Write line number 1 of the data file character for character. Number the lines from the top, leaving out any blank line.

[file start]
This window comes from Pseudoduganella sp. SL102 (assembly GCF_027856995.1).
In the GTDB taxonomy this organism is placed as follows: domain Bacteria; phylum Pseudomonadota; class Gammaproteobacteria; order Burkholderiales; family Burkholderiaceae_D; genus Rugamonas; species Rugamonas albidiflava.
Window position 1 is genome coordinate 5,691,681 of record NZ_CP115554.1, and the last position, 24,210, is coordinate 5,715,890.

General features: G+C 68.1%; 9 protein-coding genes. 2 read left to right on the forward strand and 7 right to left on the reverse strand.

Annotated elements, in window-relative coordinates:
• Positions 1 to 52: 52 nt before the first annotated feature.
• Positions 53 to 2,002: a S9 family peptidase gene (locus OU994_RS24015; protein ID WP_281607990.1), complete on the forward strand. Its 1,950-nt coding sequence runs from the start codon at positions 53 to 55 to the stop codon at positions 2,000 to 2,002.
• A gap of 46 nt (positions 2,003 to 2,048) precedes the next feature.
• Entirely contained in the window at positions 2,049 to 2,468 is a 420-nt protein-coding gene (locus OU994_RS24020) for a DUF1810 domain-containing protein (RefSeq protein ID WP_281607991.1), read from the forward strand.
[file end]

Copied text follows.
This window comes from Pseudoduganella sp. SL102 (assembly GCF_027856995.1).